A weird definition of $Φ((x)_0, \vec{z})$

On page 29, Constructibility, K.J.Devlin, I encounter a definition of $Φ((x)_0, \vec{z})$ (We use $\vec{z}$ to denote finite strings of variables)that baffles me:

Given an LST(language of set theory) formula $Φ(y, \vec{z})$, we denote by $Φ((x)_0, \vec{z})$ the LST-formula $$(\exists u \in x)(\exists a \in u)(\exists b \in u)[x = (a,b) \landΦ(a, \vec{z})]$$ Similarly for $Φ((x)_1, \vec{z})$.

$x = (a,b)=\{\{a\},\{a,b\}\}$, so let $u = \{a,b\}$, we will have $Φ((x)_0, \vec{z}) = Φ(a, \vec{z})$. I must misunderstand it somehow.

A following lemma that may be relevent:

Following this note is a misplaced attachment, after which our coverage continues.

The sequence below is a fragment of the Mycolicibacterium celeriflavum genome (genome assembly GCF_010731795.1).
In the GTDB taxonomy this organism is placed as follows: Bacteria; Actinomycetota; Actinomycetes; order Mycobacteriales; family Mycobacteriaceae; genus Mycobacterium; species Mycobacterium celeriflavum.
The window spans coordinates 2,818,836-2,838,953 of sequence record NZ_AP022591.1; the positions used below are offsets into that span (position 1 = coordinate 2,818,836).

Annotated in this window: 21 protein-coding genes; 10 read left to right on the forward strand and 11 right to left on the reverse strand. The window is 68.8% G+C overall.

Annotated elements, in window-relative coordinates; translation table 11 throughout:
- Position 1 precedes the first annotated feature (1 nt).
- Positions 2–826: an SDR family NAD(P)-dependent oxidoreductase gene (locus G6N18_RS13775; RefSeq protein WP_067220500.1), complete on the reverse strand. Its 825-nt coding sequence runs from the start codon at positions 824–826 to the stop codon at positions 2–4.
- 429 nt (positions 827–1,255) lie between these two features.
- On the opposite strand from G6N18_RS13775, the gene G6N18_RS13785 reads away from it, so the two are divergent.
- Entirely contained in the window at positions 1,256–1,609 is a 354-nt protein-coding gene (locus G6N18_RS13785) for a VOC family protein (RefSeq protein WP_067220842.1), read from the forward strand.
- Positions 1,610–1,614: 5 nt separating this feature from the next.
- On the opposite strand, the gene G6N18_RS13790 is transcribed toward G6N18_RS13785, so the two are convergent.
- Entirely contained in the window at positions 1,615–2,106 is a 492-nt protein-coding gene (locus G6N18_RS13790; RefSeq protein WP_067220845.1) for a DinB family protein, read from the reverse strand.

If$Φ (x, \vec{z})$ is a $Σ_0$ formula of LST, then so too are $Φ((x)_0, \vec{z})$ .

What does $Φ((x)_0, \vec{z})$ really mean? What's the significance of such construction?

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The $(\cdot)_0$ here is only notational. Devlin is saying that given $\Phi(y,\vec z)$, you can construct another formula $\Psi(x, \vec z)$, given by the formula you quote from the bottom of p. 29, which represents the application of $\Phi$ to $\vec z$ and the first element of the ordered pair $x$. However, to make things easier to read, he's decided to call this formula not $\Psi(\cdot,\cdot)$, but $\Phi((\cdot)_0,\cdot)$. It's an example of syntactic sugar. Since $\Psi$ is constructed from $\Phi$ using only bounded quantifiers, it is $\Sigma_0$ whenever $\Phi$ is.